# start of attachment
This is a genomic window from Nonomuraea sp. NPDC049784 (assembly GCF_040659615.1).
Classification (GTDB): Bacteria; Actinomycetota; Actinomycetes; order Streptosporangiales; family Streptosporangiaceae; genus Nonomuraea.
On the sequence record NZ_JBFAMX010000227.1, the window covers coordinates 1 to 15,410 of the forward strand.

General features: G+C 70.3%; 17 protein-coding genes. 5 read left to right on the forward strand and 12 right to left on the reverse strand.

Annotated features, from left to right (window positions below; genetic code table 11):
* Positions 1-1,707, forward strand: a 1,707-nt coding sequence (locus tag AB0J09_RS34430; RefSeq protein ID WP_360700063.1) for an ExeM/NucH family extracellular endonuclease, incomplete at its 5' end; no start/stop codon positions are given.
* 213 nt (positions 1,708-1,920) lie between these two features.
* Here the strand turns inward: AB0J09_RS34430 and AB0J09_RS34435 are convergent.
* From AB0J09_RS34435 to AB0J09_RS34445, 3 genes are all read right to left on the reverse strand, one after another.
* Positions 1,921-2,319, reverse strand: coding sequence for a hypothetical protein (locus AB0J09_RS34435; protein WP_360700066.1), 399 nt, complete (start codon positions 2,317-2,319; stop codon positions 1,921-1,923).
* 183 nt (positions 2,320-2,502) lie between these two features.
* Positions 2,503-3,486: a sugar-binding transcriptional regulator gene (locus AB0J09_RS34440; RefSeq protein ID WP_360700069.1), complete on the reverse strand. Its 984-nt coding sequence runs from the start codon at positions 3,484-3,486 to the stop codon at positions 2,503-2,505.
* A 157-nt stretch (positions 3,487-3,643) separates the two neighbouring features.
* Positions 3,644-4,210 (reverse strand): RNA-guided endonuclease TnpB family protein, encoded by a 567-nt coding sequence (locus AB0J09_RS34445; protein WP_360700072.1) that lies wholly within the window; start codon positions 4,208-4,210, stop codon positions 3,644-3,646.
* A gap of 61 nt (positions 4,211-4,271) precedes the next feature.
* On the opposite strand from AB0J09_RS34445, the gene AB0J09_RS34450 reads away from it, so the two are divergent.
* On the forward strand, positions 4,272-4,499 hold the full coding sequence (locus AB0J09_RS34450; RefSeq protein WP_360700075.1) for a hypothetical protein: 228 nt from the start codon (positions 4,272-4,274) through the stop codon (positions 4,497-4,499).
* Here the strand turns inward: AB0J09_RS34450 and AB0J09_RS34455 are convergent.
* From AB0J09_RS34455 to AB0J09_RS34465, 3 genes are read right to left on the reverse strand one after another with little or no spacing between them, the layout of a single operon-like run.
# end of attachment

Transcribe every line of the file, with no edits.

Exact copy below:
This is a genomic window from Nonomuraea sp. NPDC049784 (assembly GCF_040659615.1).
Classification (GTDB): Bacteria; Actinomycetota; Actinomycetes; order Streptosporangiales; family Streptosporangiaceae; genus Nonomuraea.
On the sequence record NZ_JBFAMX010000227.1, the window covers coordinates 1 to 15,410 of the forward strand.

General features: G+C 70.3%; 17 protein-coding genes. 5 read left to right on the forward strand and 12 right to left on the reverse strand.

Annotated features, from left to right (window positions below; genetic code table 11):
* Positions 1-1,707, forward strand: a 1,707-nt coding sequence (locus tag AB0J09_RS34430; RefSeq protein ID WP_360700063.1) for an ExeM/NucH family extracellular endonuclease, incomplete at its 5' end; no start/stop codon positions are given.
* 213 nt (positions 1,708-1,920) lie between these two features.
* Here the strand turns inward: AB0J09_RS34430 and AB0J09_RS34435 are convergent.
* From AB0J09_RS34435 to AB0J09_RS34445, 3 genes are all read right to left on the reverse strand, one after another.
* Positions 1,921-2,319, reverse strand: coding sequence for a hypothetical protein (locus AB0J09_RS34435; protein WP_360700066.1), 399 nt, complete (start codon positions 2,317-2,319; stop codon positions 1,921-1,923).
* 183 nt (positions 2,320-2,502) lie between these two features.
* Positions 2,503-3,486: a sugar-binding transcriptional regulator gene (locus AB0J09_RS34440; RefSeq protein ID WP_360700069.1), complete on the reverse strand. Its 984-nt coding sequence runs from the start codon at positions 3,484-3,486 to the stop codon at positions 2,503-2,505.
* A 157-nt stretch (positions 3,487-3,643) separates the two neighbouring features.
* Positions 3,644-4,210 (reverse strand): RNA-guided endonuclease TnpB family protein, encoded by a 567-nt coding sequence (locus AB0J09_RS34445; protein WP_360700072.1) that lies wholly within the window; start codon positions 4,208-4,210, stop codon positions 3,644-3,646.
* A gap of 61 nt (positions 4,211-4,271) precedes the next feature.
* On the opposite strand from AB0J09_RS34445, the gene AB0J09_RS34450 reads away from it, so the two are divergent.
* On the forward strand, positions 4,272-4,499 hold the full coding sequence (locus AB0J09_RS34450; RefSeq protein WP_360700075.1) for a hypothetical protein: 228 nt from the start codon (positions 4,272-4,274) through the stop codon (positions 4,497-4,499).
* Here the strand turns inward: AB0J09_RS34450 and AB0J09_RS34455 are convergent.
* From AB0J09_RS34455 to AB0J09_RS34465, 3 genes are read right to left on the reverse strand one after another with little or no spacing between them, the layout of a single operon-like run.